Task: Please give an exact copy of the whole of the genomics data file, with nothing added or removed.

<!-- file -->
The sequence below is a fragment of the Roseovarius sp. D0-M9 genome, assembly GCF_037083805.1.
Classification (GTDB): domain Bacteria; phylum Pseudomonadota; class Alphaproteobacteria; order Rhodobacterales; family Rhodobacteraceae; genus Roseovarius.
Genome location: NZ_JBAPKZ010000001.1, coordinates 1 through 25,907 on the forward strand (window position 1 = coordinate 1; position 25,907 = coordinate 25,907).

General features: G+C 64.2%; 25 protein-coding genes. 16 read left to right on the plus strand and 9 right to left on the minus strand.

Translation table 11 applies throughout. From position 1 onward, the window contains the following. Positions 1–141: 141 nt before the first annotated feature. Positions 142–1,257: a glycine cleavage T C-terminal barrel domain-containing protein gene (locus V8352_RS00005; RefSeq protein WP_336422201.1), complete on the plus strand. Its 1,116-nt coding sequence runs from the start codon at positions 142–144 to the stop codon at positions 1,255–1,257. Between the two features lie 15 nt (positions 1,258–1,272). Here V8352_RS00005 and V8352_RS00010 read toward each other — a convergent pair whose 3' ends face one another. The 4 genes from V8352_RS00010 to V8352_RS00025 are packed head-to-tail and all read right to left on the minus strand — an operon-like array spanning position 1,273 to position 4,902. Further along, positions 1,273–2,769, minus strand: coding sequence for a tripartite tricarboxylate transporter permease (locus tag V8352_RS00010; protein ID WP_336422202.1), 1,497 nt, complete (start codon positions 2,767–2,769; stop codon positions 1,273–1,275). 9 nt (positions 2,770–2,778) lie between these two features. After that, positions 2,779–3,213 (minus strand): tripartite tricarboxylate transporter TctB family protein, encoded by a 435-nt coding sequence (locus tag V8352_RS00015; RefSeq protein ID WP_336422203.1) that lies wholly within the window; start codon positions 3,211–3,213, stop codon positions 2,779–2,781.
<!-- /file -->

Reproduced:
The sequence below is a fragment of the Roseovarius sp. D0-M9 genome, assembly GCF_037083805.1.
Classification (GTDB): domain Bacteria; phylum Pseudomonadota; class Alphaproteobacteria; order Rhodobacterales; family Rhodobacteraceae; genus Roseovarius.
Genome location: NZ_JBAPKZ010000001.1, coordinates 1 through 25,907 on the forward strand (window position 1 = coordinate 1; position 25,907 = coordinate 25,907).

General features: G+C 64.2%; 25 protein-coding genes. 16 read left to right on the plus strand and 9 right to left on the minus strand.

Translation table 11 applies throughout. From position 1 onward, the window contains the following. Positions 1–141: 141 nt before the first annotated feature. Positions 142–1,257: a glycine cleavage T C-terminal barrel domain-containing protein gene (locus V8352_RS00005; RefSeq protein WP_336422201.1), complete on the plus strand. Its 1,116-nt coding sequence runs from the start codon at positions 142–144 to the stop codon at positions 1,255–1,257. Between the two features lie 15 nt (positions 1,258–1,272). Here V8352_RS00005 and V8352_RS00010 read toward each other — a convergent pair whose 3' ends face one another. The 4 genes from V8352_RS00010 to V8352_RS00025 are packed head-to-tail and all read right to left on the minus strand — an operon-like array spanning position 1,273 to position 4,902. Further along, positions 1,273–2,769, minus strand: coding sequence for a tripartite tricarboxylate transporter permease (locus tag V8352_RS00010; protein ID WP_336422202.1), 1,497 nt, complete (start codon positions 2,767–2,769; stop codon positions 1,273–1,275). 9 nt (positions 2,770–2,778) lie between these two features. After that, positions 2,779–3,213 (minus strand): tripartite tricarboxylate transporter TctB family protein, encoded by a 435-nt coding sequence (locus tag V8352_RS00015; RefSeq protein ID WP_336422203.1) that lies wholly within the window; start codon positions 3,211–3,213, stop codon positions 2,779–2,781.